Trustee Pam Paulson on the Importance of the Arts
Trustee Pam Paulson on the Importance of the ArtsKemba Dunham, Senior Director, Internal Communications
Board of Trustee member Pamela Paulson is the director of policy at the Perpich Center for Arts Education in Minneapolis, MN. She spoke to All Access this summer about why the arts are important — to her, and to all students.
All Access: What’s the most critical issue in arts education today?
Pamela Paulson: It’s really the same issue in education in general — the inequity of access to a rich curriculum, one that challenges kids and supports them so they can reach their potential. Sometimes the classes are less than inspiring, and many students tune out because they haven’t found something that sparks their interest.
Kids from wealthy families find their way to the arts, while poor and underrepresented kids often end up missing out on the very opportunities that might be the most inspiring for them. They need to be exposed to high-quality arts learning that will both challenge them and support their brain development.
It comes down to access for all students.
AA: Do you have an arts background?
PP: I majored in dance in college, which surprised my family — they thought I would major in math or science because I was in accelerated classes in high school. But when I arrived on my college’s campus, I went to a big auditorium to find out which classes had open seats. I got to the dance registration table, and since I had been a gymnast in high school, I decided on the spot that I would major in dance. When I told my father, he didn’t say anything negative about my decision, but he was worried I wouldn’t be able to find a paying job. Luckily I’ve never had a day of unemployment in my career.
I often say that in the arts, you are probably better prepared for the future because most of your jobs will be created by you. You’re often at the bottom of the heap as an artist and arts educator, and you often don’t have a lot of money, but you always have an inner focus and passion for imagining, creating, innovating, and making your own path.
The arts are the best preparation for life — they give you focus, persistence, refinement, flexibility, and a love of what you are doing.
AA: How does role at the College Board enhance your day-to-day work in the arts?
PP: I started working on the College Board’s Arts Academic Committee in 1997, and it’s been an incredibly rewarding experience. I’ve always felt that the College Board valued the arts and treated them as equal to math and science; that has allowed us to have some wonderful conversations.
The College Board has such high expectations for kids and that’s really important. I love that there are opportunities for external measures of student performance, such as the AP® and AP Capstone™ courses and exams. In the arts we always say students need to do “real work for real audiences,” and they have to understand that there are high expectations. When you leave the stage as an artist, you hope that what you’ve done is of the highest quality so you feel pride in your performance and have communicated your message. The College Board sheds light on that process of practice and performance and helps us communicate that to our students.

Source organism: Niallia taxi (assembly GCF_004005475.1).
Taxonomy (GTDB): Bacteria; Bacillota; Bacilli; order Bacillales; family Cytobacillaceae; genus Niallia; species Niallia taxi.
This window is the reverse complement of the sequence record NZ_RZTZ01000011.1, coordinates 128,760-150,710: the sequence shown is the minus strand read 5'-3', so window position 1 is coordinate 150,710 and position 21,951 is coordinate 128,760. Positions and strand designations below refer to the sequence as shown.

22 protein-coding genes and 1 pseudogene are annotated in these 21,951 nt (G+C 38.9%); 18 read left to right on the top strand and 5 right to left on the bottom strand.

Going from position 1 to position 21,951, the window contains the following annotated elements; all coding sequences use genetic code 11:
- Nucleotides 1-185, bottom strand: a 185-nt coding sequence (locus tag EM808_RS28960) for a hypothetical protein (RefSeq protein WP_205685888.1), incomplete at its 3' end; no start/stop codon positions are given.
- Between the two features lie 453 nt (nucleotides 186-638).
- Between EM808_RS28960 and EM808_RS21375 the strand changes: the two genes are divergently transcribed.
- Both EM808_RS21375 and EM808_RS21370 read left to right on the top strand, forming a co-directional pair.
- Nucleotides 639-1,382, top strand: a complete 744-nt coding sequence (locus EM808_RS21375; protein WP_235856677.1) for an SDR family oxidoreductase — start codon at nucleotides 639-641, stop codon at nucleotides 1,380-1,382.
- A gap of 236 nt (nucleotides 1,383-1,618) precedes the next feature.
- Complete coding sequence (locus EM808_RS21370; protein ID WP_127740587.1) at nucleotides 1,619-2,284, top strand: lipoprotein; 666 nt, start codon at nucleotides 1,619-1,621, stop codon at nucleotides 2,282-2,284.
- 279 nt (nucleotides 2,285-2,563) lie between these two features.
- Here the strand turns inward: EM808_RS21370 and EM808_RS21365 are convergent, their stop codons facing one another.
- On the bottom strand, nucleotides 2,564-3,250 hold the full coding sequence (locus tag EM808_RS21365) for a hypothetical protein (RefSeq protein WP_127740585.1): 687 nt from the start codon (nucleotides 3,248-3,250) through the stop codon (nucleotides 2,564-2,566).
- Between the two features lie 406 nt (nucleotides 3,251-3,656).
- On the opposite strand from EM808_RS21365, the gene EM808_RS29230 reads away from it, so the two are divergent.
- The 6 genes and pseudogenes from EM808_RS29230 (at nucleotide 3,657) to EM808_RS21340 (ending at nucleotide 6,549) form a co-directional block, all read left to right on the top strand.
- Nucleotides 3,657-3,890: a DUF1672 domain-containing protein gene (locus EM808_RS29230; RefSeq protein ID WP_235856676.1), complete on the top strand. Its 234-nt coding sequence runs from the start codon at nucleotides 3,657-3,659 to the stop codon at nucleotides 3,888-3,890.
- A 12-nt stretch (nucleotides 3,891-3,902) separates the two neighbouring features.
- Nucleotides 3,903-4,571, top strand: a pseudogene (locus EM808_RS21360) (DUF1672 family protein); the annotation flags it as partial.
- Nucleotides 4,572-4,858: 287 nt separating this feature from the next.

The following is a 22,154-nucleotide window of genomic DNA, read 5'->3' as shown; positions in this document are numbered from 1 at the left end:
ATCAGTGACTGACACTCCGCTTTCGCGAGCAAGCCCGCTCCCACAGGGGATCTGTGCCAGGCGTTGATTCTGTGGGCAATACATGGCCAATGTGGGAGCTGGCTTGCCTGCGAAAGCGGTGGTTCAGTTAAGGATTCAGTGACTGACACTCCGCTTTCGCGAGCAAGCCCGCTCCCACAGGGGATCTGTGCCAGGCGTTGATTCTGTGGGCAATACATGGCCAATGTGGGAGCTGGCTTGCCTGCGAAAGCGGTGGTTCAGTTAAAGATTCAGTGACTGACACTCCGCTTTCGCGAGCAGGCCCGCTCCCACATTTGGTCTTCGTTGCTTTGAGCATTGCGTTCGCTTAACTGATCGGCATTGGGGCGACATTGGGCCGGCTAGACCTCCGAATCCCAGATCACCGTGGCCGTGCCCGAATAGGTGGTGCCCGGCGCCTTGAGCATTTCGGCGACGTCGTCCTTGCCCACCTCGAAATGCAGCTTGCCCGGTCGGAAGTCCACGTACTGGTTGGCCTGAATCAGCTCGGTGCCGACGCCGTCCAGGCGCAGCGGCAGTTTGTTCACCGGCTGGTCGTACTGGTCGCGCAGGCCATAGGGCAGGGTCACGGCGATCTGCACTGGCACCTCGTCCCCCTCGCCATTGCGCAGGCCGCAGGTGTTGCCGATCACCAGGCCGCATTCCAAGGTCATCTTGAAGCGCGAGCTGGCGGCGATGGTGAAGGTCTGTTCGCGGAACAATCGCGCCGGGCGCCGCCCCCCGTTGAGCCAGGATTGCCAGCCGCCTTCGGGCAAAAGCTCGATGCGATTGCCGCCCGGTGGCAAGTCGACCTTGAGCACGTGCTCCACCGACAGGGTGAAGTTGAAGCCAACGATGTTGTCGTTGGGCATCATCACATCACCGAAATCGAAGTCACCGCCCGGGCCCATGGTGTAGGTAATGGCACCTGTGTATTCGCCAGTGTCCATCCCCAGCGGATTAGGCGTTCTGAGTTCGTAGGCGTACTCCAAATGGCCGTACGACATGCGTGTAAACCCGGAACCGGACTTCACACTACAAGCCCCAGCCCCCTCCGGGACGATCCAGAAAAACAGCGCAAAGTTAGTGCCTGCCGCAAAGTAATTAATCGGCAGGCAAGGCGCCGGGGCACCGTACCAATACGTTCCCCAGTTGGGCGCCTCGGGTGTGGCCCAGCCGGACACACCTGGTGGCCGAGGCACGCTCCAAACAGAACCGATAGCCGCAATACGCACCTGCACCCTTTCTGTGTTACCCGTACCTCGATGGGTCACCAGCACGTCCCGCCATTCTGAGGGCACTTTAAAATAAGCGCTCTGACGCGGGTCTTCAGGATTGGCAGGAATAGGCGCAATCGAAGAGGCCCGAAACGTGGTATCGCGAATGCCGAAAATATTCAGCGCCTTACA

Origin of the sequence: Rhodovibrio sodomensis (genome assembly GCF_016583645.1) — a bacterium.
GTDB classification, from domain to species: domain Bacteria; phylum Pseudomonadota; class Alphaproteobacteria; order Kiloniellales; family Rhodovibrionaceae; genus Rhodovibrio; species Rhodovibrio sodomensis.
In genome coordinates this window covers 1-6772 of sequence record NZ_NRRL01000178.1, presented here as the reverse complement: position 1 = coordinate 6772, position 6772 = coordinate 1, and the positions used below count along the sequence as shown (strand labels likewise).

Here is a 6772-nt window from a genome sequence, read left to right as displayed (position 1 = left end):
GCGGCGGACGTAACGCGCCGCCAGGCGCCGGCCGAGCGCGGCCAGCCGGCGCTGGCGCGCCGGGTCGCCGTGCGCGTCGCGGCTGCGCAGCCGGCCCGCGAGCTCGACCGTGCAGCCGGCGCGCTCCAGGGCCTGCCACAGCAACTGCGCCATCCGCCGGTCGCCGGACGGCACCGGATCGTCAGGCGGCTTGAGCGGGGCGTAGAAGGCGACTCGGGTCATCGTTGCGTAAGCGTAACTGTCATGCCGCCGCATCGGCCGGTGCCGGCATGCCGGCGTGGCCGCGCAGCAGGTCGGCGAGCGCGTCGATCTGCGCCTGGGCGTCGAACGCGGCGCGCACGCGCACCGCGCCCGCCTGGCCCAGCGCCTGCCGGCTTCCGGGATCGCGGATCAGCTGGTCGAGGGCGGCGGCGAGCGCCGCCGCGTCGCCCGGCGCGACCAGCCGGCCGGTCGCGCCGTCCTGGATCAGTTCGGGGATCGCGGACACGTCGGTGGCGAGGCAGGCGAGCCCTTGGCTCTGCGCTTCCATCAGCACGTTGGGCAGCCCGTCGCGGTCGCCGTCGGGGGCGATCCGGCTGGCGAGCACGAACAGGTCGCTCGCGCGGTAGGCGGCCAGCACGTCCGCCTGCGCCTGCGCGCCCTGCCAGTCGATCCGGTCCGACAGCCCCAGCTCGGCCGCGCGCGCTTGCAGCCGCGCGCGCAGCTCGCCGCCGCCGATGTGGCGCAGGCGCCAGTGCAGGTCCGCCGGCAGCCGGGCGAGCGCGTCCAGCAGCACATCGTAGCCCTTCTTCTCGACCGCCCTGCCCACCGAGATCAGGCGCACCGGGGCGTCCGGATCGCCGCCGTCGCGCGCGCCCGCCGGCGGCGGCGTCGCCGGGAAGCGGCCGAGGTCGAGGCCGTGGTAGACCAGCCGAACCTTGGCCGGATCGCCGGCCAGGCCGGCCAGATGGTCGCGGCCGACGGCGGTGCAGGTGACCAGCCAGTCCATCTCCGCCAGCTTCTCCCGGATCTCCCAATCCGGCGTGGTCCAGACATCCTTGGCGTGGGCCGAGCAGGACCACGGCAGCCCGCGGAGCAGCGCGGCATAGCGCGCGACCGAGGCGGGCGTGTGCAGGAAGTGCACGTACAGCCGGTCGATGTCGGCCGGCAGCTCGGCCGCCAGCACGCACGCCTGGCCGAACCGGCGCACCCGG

AA: In your mind, how essential is the College Board’s purpose statement of “challenging all students to own their future”?
PP: When I think about the future, I think that we’re challenging students to be their best. They are going to be the citizens running the world. They will live and lead in the future. In order to have a democracy where ideas matter, where people discuss and debate, you have to have educated people. So students have a huge responsibility to be educated. Without education, they won’t have enough experience or insight to help make the decisions that will affect people who live in their community, state, country, and beyond.
AA: What do you love about your job?
PP: I feel so lucky to have art in my life. I get to walk through our high school every day and see art on the walls and see students making art in the studios. I give tours to our many visitors and can show them that students are making artwork that expresses powerful ideas. Students have great insights and can lift you up.
I talk primarily about students because they are the focus of our school, but I find equal joy in doing workshops for teachers, whether on our campus or in schools around the state. We always have teachers creating art, and you see those same positive things start to happen that you see with students. In these moments they are more alive — they are actually making something, creating, working collaboratively, and expressing ideas. You can feel a new energy in the room and in their work.
AA: How do you infuse art into your personal life?
PP: I still perform in informal settings. Down the street from my house is a Unitarian church, and when they have solstice performances and need performers, I will occasionally dance.
Recently I was part of a flash mob in a large office tower downtown.
Also, my son, who has learning disabilities, is a photographer. I think that’s one of the ways I’ve gotten immersed in art lately, by helping him find a way to express his ideas. I don’t have his eye for photography, but I’ve helped him put up some shows. I’ve tried to help him find his voice through his art.